The report was approved last week by a committee made up of 29 cross-party politicians from the French parliament, and called for strict measures to “improve the quality of industrial food” and public health.
The politicians' proposals range from limiting the number of additives used in processed foods to banning junk food marketing to children, prohibiting health claims on unhealthy foods and bringing in mandatory limits on salt, sugar and industrial trans fatty acids in processed food products.
In a statement published last week, ANIA, the trade association that represents the interests of French food and drink manufacturers, said it was “astonished by the overall tone ” of the proposals which it says "put the food industry on trial" without taking into account voluntary efforts and committments.
ANIA's president Richard Girardot went even further, saying processed food had been put on "an unfair trial".
"These attacks are a caricature," he said. “We are ‘processors’, it's our job, our passion. We have always adapted to meet the new challenges of society, and in particular the expectations of our consumers. We have taken into account scientific recommendations. Food companies are in a process of continuous improvement.”
An ANIA spokesperson told FoodNavigator it “totally agreed” with the proposals that called for increased support for food education for children and the need to improve the quality of meals served in catering services in public institutions such as schools and hospitals.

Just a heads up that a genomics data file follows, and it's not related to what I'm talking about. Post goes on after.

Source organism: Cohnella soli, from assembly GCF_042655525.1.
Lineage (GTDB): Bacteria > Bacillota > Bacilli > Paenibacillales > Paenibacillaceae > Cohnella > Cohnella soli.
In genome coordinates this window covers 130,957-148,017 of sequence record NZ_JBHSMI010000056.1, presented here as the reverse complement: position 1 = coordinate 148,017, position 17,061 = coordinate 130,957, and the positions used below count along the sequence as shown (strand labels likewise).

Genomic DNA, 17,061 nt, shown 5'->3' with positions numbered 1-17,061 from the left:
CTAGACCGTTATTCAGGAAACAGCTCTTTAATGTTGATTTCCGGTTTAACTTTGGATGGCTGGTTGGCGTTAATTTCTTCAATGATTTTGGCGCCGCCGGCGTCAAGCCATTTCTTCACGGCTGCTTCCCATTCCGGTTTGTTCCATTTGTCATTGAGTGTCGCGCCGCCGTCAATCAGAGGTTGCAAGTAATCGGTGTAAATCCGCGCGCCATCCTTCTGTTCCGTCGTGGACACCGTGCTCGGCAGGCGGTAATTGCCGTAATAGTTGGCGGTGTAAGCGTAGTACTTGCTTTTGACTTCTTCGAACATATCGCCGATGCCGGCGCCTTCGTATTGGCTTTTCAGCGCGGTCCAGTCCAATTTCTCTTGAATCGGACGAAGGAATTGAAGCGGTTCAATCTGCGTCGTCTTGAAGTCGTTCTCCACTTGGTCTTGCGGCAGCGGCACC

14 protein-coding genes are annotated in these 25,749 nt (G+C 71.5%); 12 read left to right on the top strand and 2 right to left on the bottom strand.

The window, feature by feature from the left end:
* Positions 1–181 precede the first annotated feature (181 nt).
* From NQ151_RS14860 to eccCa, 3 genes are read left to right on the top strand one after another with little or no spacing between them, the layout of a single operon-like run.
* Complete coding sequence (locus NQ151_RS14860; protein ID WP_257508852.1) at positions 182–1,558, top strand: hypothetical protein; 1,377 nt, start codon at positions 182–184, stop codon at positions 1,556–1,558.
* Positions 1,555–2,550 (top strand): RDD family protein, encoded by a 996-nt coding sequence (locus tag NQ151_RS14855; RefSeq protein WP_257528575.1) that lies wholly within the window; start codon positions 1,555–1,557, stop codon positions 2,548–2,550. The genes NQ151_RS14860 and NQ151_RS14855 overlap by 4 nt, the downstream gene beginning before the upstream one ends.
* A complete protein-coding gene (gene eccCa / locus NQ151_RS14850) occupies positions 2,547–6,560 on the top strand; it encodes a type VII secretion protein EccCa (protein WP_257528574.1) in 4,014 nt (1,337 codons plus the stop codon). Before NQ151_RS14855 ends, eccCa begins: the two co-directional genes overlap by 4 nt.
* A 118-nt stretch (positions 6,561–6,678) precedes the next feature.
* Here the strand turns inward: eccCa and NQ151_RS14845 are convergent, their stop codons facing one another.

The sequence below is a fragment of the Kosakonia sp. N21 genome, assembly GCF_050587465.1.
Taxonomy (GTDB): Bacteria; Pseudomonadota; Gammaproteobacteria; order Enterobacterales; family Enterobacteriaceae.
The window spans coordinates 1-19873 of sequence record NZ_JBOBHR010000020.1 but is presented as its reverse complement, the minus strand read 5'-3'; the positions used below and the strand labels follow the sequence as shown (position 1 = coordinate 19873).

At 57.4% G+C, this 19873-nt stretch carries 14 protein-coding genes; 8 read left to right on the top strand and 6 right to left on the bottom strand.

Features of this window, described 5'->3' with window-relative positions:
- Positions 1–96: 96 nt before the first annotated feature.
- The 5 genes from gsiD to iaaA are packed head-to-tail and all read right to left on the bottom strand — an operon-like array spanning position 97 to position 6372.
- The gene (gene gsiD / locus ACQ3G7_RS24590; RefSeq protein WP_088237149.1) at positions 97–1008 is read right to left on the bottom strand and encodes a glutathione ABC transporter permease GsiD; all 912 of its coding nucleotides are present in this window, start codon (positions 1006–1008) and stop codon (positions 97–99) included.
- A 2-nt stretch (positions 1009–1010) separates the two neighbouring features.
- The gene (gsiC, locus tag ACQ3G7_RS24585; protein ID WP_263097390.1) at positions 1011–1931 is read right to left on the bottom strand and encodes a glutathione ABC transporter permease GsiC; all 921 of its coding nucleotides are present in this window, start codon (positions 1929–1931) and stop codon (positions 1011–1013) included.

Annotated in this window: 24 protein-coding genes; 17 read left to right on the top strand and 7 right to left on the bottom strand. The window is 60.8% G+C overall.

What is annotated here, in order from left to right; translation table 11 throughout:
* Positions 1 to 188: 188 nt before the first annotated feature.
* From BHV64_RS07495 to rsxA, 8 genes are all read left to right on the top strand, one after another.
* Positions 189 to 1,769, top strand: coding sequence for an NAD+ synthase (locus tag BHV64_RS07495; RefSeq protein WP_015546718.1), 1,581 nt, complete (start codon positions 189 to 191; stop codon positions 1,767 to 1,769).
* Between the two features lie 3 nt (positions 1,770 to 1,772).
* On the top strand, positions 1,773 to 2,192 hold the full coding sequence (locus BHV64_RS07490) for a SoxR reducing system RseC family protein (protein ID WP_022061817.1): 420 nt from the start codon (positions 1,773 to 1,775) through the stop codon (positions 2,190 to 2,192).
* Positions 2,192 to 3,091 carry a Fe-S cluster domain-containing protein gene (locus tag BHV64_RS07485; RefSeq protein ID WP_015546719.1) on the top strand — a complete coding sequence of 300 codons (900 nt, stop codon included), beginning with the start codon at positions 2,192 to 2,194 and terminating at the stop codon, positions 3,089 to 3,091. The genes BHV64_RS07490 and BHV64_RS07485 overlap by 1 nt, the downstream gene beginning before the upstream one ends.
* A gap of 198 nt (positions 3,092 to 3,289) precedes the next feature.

“But overall, the other proposals seem not to take into account all the efforts made by the French food industry to enhance the quality of its products and work on its recipes over the last 10 years.”
What is ultra-processed food? The concept was developed by Brazilian researchers as part of the NOVA food classification system, and the category includes soft drinks, packaged snacks and confectionery; mass-produced packaged breads; reconstituted meat such as hot dogs and chicken nuggets, instant soups and noodles and industrially pre-prepared pizzas, pies and ready meals.
Earlier this year, the authors of a study published in the British Medical Journal that analysed food consumption data for 104,980 individuals, noted that a 10% increase in the proportion of ultra-processed foods in the diet was associated with significant increases of 12% in the risk of overall cancer and 11% in the risk of breast cancer.
But how much processing is too much? For many food scientists, it's hard to define. Cargill's vice president of research and development (R&D), Dr Chris Mallett told our sister site FoodNavigator-USA: "All food is made of chemicals."
The trade body claims that French food and drink manufacturers have achieved a 20% reduction in salt, and 30% decrease sugars over the past decade, also cutting oil, fats and additives when relevant.
“We also collectively work on reducing the list of ingredients in our products, when possible, to address the consumer expectations on naturalness. These efforts are pursued, in collaboration with the French authorities, without any regulations needed,” the spokesperson said.
“Obesity is not progressing in France, which counts fewer fat and obese people than comparable countries. But it’s true that it affects more socially disadvantaged populations, that’s why food education is so important.
“We don’t believe the demands to reduce to 48 the list of additives authorised by 2025 is realistic. A lot of time [is needed] to adapt recipes.”
Reducing the number of authorised additives would also require consumers to accept food and drink products that have shorter shelf lives, the spokesperson added.